Perhaps most importantly, our treasured cultural institutions are unique places where people come together to share new experiences and open up to new worlds. By supporting communities and being supported in return, they make up the very heartbeat of our societies, creating safe and inspiring spaces for people to gather, connect, learn, and experience wonder, awe, and joy. In 2020 and early 2021, we were abruptly shown what the world is like when those things are stripped away; what was once just a part of the background of everyday life was brought swiftly into sharp relief. As with many things, we now have a newfound and much deeper appreciation for what we previously took for granted.

What would we do without the zoo? While some believe that zoos should not exist and animals should be left in the wild, it is essential to understand that today’s zoos are first and foremost about species conservation, with public interpretation and display a secondary but important concern. Without them, many animals would be further endangered or even extinct. In addition, with nearly half of the world’s population residing in cities disconnected from nature, zoos educate the general public about animals, their behavior, habitat, and population changes as well as instill the crucial importance of their conservation to our world.

This spring, DI was proud to unveil our new state-of-the-art exhibit at the new Amphibian and Reptile Center (ARC) at Zoo Knoxville. The Zoo wanted to create a truly interactive and highly immersive visitor environment for the ARC to entice visitors to engage with the furtive creatures that are usually misunderstood and often avoided. Focused on families with school-age children, the ARC features an all-custom digital interactive exhibit that brings out the personality, fun, and mystery of the animals, while educating on their function in, and importance to, our world in ways that are otherwise impossible without the help of technology.

The pursuit of truth and beauty is a sphere of activity in which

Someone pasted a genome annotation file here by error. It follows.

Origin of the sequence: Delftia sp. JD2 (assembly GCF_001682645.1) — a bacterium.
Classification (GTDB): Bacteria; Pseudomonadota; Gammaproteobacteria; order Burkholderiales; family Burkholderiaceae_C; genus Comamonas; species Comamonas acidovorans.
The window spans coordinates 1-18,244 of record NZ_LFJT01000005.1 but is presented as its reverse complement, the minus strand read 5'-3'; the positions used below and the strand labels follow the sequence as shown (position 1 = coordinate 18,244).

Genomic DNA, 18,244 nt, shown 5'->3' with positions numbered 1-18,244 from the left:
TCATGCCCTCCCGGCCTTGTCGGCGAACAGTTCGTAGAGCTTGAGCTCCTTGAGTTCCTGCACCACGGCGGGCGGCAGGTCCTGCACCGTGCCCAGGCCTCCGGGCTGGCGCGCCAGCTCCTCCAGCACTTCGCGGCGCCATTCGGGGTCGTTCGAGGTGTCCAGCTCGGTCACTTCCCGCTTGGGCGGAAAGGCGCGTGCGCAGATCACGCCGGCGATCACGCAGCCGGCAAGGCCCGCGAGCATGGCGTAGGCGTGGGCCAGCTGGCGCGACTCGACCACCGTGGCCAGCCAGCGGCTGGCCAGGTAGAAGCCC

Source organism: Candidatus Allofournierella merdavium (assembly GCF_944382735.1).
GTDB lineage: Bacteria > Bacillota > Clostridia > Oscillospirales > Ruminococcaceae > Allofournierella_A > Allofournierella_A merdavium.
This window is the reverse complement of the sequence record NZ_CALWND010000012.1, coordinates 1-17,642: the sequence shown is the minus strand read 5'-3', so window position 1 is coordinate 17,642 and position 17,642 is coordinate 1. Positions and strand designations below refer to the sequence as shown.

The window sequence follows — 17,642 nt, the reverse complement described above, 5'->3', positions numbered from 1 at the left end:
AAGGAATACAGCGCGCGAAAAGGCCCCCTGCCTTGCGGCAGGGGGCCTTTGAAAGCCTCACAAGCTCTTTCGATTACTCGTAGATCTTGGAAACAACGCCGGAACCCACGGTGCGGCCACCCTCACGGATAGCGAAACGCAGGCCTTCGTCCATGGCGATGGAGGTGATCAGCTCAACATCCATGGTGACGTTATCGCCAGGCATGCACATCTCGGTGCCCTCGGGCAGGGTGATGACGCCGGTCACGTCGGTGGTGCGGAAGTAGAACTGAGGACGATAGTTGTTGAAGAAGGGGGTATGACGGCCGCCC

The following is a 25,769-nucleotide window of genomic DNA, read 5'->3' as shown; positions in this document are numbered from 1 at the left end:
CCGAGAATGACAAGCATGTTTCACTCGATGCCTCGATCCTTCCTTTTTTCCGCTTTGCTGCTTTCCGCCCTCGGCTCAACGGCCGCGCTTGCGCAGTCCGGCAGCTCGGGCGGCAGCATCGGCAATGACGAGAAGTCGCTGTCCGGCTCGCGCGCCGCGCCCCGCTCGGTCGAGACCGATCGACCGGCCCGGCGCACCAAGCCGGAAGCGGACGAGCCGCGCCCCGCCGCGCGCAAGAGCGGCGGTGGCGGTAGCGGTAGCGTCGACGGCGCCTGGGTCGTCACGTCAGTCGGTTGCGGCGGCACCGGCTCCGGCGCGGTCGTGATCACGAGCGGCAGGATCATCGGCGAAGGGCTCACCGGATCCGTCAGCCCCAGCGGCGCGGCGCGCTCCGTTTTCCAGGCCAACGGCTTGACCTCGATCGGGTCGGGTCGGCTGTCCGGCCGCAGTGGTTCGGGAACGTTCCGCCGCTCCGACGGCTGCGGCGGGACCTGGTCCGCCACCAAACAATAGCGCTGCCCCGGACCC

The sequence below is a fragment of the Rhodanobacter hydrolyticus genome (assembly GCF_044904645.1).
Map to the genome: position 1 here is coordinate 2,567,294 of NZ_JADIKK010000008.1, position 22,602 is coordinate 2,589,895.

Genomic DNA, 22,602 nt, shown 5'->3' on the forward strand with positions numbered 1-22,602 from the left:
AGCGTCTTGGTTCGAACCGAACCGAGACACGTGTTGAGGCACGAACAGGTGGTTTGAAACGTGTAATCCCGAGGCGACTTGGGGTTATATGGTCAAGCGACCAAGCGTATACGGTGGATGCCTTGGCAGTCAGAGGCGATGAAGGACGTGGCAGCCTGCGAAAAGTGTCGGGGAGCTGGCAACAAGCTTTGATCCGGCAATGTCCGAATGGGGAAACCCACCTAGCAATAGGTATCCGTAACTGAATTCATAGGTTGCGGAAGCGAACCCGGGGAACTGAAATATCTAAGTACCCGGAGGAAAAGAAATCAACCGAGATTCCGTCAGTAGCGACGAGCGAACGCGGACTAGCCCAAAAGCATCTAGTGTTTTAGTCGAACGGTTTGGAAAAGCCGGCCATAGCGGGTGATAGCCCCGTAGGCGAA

we are permitted to remain children all our lives."

Albert Einstein, Theoretical Physicist

On the other end of the spectrum, we also completed a multi-story history exhibit at the University of Nebraska Medical Center’s long-established Leon S. McGoogan Health Sciences Library, home to an impressive collection of medical books, archival documents, research materials, and medical artifacts, including a rare book collection that dates back to the 14th and 15th centuries. Located in the new Wigton Heritage Center, the archival casework exhibits commemorate the rich, deep history of the school, showcasing their stories and impressive collections for students and staff, as well as prospective students, families, donors, and visiting dignitaries. One favorite stop is a dental office diorama from the 1870s, featuring tools and furnishings that help one truly appreciate the progress made in medical science over the past century and a half (such as a foot-operated drill).

As we close out the year, we are proud and honored to commemorate the completion of several remarkable new cultural venues that have opened to their respective communities to great acclaim. We look forward to an even better 2022.

Carole Hollman

Carole Hollman linkedin

Practice Director - Culture

Carole’s passion for storytelling and her love of the non-profit, educational world make her a natural and compassionate leader in the cultural field.